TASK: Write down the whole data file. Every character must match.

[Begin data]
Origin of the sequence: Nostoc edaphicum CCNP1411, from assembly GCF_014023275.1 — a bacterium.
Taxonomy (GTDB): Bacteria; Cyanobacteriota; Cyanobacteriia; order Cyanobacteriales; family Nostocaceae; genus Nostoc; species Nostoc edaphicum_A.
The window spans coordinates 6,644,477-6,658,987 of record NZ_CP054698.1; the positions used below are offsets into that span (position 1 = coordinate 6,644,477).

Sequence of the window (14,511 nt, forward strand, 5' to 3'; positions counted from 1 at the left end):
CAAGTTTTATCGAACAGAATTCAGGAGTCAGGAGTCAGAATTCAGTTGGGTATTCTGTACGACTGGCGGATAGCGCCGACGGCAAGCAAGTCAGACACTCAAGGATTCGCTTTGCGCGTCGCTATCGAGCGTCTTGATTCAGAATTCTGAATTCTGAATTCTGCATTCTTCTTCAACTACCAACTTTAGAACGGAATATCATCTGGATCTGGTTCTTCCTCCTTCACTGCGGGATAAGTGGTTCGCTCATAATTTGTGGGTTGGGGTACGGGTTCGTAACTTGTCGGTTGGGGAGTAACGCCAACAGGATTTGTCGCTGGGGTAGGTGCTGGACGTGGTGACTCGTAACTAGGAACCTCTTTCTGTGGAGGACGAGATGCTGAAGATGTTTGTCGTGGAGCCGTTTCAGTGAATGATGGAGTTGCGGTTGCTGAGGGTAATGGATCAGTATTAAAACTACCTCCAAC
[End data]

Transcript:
Origin of the sequence: Nostoc edaphicum CCNP1411, from assembly GCF_014023275.1 — a bacterium.
Taxonomy (GTDB): Bacteria; Cyanobacteriota; Cyanobacteriia; order Cyanobacteriales; family Nostocaceae; genus Nostoc; species Nostoc edaphicum_A.
The window spans coordinates 6,644,477-6,658,987 of record NZ_CP054698.1; the positions used below are offsets into that span (position 1 = coordinate 6,644,477).

Sequence of the window (14,511 nt, forward strand, 5' to 3'; positions counted from 1 at the left end):
CAAGTTTTATCGAACAGAATTCAGGAGTCAGGAGTCAGAATTCAGTTGGGTATTCTGTACGACTGGCGGATAGCGCCGACGGCAAGCAAGTCAGACACTCAAGGATTCGCTTTGCGCGTCGCTATCGAGCGTCTTGATTCAGAATTCTGAATTCTGAATTCTGCATTCTTCTTCAACTACCAACTTTAGAACGGAATATCATCTGGATCTGGTTCTTCCTCCTTCACTGCGGGATAAGTGGTTCGCTCATAATTTGTGGGTTGGGGTACGGGTTCGTAACTTGTCGGTTGGGGAGTAACGCCAACAGGATTTGTCGCTGGGGTAGGTGCTGGACGTGGTGACTCGTAACTAGGAACCTCTTTCTGTGGAGGACGAGATGCTGAAGATGTTTGTCGTGGAGCCGTTTCAGTGAATGATGGAGTTGCGGTTGCTGAGGGTAATGGATCAGTATTAAAACTACCTCCAAC